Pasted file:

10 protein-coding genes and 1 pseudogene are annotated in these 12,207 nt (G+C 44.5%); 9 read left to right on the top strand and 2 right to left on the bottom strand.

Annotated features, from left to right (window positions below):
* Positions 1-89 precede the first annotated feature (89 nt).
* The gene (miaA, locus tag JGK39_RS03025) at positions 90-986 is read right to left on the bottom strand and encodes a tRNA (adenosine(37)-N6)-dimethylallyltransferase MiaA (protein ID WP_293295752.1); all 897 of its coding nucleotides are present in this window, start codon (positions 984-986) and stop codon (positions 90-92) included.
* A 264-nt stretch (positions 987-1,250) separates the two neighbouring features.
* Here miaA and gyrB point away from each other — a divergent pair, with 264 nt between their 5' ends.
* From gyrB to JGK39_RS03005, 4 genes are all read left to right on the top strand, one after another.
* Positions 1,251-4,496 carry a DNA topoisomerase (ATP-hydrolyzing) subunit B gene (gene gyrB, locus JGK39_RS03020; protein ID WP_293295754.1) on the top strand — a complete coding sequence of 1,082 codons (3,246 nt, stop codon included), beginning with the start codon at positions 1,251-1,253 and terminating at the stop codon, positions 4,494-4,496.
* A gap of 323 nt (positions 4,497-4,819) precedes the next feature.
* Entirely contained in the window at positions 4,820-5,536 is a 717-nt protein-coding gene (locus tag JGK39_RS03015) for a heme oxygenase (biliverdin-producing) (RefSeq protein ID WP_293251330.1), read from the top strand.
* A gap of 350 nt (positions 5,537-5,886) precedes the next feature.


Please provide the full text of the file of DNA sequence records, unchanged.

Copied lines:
10 protein-coding genes and 1 pseudogene are annotated in these 12,207 nt (G+C 44.5%); 9 read left to right on the top strand and 2 right to left on the bottom strand.

Annotated features, from left to right (window positions below):
* Positions 1-89 precede the first annotated feature (89 nt).
* The gene (miaA, locus tag JGK39_RS03025) at positions 90-986 is read right to left on the bottom strand and encodes a tRNA (adenosine(37)-N6)-dimethylallyltransferase MiaA (protein ID WP_293295752.1); all 897 of its coding nucleotides are present in this window, start codon (positions 984-986) and stop codon (positions 90-92) included.
* A 264-nt stretch (positions 987-1,250) separates the two neighbouring features.
* Here miaA and gyrB point away from each other — a divergent pair, with 264 nt between their 5' ends.
* From gyrB to JGK39_RS03005, 4 genes are all read left to right on the top strand, one after another.
* Positions 1,251-4,496 carry a DNA topoisomerase (ATP-hydrolyzing) subunit B gene (gene gyrB, locus JGK39_RS03020; protein ID WP_293295754.1) on the top strand — a complete coding sequence of 1,082 codons (3,246 nt, stop codon included), beginning with the start codon at positions 1,251-1,253 and terminating at the stop codon, positions 4,494-4,496.
* A gap of 323 nt (positions 4,497-4,819) precedes the next feature.
* Entirely contained in the window at positions 4,820-5,536 is a 717-nt protein-coding gene (locus tag JGK39_RS03015) for a heme oxygenase (biliverdin-producing) (RefSeq protein ID WP_293251330.1), read from the top strand.
* A gap of 350 nt (positions 5,537-5,886) precedes the next feature.